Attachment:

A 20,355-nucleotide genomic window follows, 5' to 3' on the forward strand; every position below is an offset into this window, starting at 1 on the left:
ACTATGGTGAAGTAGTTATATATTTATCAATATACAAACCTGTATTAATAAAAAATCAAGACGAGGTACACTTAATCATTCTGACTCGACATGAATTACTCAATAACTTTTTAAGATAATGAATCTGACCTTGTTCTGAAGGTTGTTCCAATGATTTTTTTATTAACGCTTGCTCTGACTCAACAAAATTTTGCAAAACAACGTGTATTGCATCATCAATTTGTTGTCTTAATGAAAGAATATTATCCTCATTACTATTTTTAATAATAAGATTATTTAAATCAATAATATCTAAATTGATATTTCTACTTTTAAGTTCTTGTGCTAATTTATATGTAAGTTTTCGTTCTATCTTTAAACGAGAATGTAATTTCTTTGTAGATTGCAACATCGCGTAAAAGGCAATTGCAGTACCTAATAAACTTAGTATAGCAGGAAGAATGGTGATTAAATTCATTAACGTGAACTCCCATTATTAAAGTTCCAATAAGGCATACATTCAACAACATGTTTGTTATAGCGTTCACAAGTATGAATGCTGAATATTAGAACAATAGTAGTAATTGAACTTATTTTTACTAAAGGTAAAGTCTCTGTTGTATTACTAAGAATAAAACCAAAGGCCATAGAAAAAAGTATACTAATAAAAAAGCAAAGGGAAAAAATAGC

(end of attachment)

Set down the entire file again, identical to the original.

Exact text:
A 20,355-nucleotide genomic window follows, 5' to 3' on the forward strand; every position below is an offset into this window, starting at 1 on the left:
ACTATGGTGAAGTAGTTATATATTTATCAATATACAAACCTGTATTAATAAAAAATCAAGACGAGGTACACTTAATCATTCTGACTCGACATGAATTACTCAATAACTTTTTAAGATAATGAATCTGACCTTGTTCTGAAGGTTGTTCCAATGATTTTTTTATTAACGCTTGCTCTGACTCAACAAAATTTTGCAAAACAACGTGTATTGCATCATCAATTTGTTGTCTTAATGAAAGAATATTATCCTCATTACTATTTTTAATAATAAGATTATTTAAATCAATAATATCTAAATTGATATTTCTACTTTTAAGTTCTTGTGCTAATTTATATGTAAGTTTTCGTTCTATCTTTAAACGAGAATGTAATTTCTTTGTAGATTGCAACATCGCGTAAAAGGCAATTGCAGTACCTAATAAACTTAGTATAGCAGGAAGAATGGTGATTAAATTCATTAACGTGAACTCCCATTATTAAAGTTCCAATAAGGCATACATTCAACAACATGTTTGTTATAGCGTTCACAAGTATGAATGCTGAATATTAGAACAATAGTAGTAATTGAACTTATTTTTACTAAAGGTAAAGTCTCTGTTGTATTACTAAGAATAAAACCAAAGGCCATAGAAAAAAGTATACTAATAAAAAAGCAAAGGGAAAAAATAGC